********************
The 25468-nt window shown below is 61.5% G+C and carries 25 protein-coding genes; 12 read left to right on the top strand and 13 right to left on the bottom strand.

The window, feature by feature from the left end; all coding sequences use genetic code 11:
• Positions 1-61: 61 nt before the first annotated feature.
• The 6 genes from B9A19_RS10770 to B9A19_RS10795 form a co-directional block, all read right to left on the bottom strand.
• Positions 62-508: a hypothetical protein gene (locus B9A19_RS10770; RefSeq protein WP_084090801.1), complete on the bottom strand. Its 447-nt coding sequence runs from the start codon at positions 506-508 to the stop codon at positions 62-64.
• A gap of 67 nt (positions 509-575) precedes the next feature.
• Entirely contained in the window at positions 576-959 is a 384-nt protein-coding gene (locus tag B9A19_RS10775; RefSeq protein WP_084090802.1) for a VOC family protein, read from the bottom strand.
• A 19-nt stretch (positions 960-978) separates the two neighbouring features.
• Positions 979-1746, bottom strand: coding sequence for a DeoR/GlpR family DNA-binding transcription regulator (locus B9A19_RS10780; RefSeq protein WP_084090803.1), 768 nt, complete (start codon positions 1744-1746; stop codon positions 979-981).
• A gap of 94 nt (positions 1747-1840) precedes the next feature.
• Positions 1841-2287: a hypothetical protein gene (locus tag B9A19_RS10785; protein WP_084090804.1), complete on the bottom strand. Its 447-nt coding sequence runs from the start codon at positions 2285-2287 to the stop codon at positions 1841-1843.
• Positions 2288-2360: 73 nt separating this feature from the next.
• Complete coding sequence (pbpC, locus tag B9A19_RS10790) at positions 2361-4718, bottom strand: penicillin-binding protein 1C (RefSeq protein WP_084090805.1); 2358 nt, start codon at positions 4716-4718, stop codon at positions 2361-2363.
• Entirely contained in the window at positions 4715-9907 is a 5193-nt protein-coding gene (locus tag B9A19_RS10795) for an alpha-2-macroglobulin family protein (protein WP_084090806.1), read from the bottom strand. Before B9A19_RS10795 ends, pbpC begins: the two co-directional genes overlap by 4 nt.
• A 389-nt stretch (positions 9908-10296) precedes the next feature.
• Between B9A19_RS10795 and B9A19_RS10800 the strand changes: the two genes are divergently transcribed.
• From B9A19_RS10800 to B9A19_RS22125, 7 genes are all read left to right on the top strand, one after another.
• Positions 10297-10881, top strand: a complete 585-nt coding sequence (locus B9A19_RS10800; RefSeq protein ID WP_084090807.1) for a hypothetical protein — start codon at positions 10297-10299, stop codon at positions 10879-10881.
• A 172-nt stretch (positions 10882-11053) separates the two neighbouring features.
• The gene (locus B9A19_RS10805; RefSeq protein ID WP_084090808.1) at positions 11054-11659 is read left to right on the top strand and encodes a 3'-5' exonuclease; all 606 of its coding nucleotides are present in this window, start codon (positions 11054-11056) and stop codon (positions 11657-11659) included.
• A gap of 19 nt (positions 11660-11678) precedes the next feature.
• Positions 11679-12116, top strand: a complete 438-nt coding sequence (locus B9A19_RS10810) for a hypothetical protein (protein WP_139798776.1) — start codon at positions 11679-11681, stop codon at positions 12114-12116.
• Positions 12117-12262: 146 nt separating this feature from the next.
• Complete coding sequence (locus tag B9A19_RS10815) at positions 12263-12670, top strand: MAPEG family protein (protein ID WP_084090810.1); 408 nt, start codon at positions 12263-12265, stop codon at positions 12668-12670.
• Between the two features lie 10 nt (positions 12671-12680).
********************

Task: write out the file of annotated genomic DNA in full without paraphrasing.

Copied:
The 25468-nt window shown below is 61.5% G+C and carries 25 protein-coding genes; 12 read left to right on the top strand and 13 right to left on the bottom strand.

The window, feature by feature from the left end; all coding sequences use genetic code 11:
• Positions 1-61: 61 nt before the first annotated feature.
• The 6 genes from B9A19_RS10770 to B9A19_RS10795 form a co-directional block, all read right to left on the bottom strand.
• Positions 62-508: a hypothetical protein gene (locus B9A19_RS10770; RefSeq protein WP_084090801.1), complete on the bottom strand. Its 447-nt coding sequence runs from the start codon at positions 506-508 to the stop codon at positions 62-64.
• A gap of 67 nt (positions 509-575) precedes the next feature.
• Entirely contained in the window at positions 576-959 is a 384-nt protein-coding gene (locus tag B9A19_RS10775; RefSeq protein WP_084090802.1) for a VOC family protein, read from the bottom strand.
• A 19-nt stretch (positions 960-978) separates the two neighbouring features.
• Positions 979-1746, bottom strand: coding sequence for a DeoR/GlpR family DNA-binding transcription regulator (locus B9A19_RS10780; RefSeq protein WP_084090803.1), 768 nt, complete (start codon positions 1744-1746; stop codon positions 979-981).
• A gap of 94 nt (positions 1747-1840) precedes the next feature.
• Positions 1841-2287: a hypothetical protein gene (locus tag B9A19_RS10785; protein WP_084090804.1), complete on the bottom strand. Its 447-nt coding sequence runs from the start codon at positions 2285-2287 to the stop codon at positions 1841-1843.
• Positions 2288-2360: 73 nt separating this feature from the next.
• Complete coding sequence (pbpC, locus tag B9A19_RS10790) at positions 2361-4718, bottom strand: penicillin-binding protein 1C (RefSeq protein WP_084090805.1); 2358 nt, start codon at positions 4716-4718, stop codon at positions 2361-2363.
• Entirely contained in the window at positions 4715-9907 is a 5193-nt protein-coding gene (locus tag B9A19_RS10795) for an alpha-2-macroglobulin family protein (protein WP_084090806.1), read from the bottom strand. Before B9A19_RS10795 ends, pbpC begins: the two co-directional genes overlap by 4 nt.
• A 389-nt stretch (positions 9908-10296) precedes the next feature.
• Between B9A19_RS10795 and B9A19_RS10800 the strand changes: the two genes are divergently transcribed.
• From B9A19_RS10800 to B9A19_RS22125, 7 genes are all read left to right on the top strand, one after another.
• Positions 10297-10881, top strand: a complete 585-nt coding sequence (locus B9A19_RS10800; RefSeq protein ID WP_084090807.1) for a hypothetical protein — start codon at positions 10297-10299, stop codon at positions 10879-10881.
• A 172-nt stretch (positions 10882-11053) separates the two neighbouring features.
• The gene (locus B9A19_RS10805; RefSeq protein ID WP_084090808.1) at positions 11054-11659 is read left to right on the top strand and encodes a 3'-5' exonuclease; all 606 of its coding nucleotides are present in this window, start codon (positions 11054-11056) and stop codon (positions 11657-11659) included.
• A gap of 19 nt (positions 11660-11678) precedes the next feature.
• Positions 11679-12116, top strand: a complete 438-nt coding sequence (locus B9A19_RS10810) for a hypothetical protein (protein WP_139798776.1) — start codon at positions 11679-11681, stop codon at positions 12114-12116.
• Positions 12117-12262: 146 nt separating this feature from the next.
• Complete coding sequence (locus tag B9A19_RS10815) at positions 12263-12670, top strand: MAPEG family protein (protein ID WP_084090810.1); 408 nt, start codon at positions 12263-12265, stop codon at positions 12668-12670.
• Between the two features lie 10 nt (positions 12671-12680).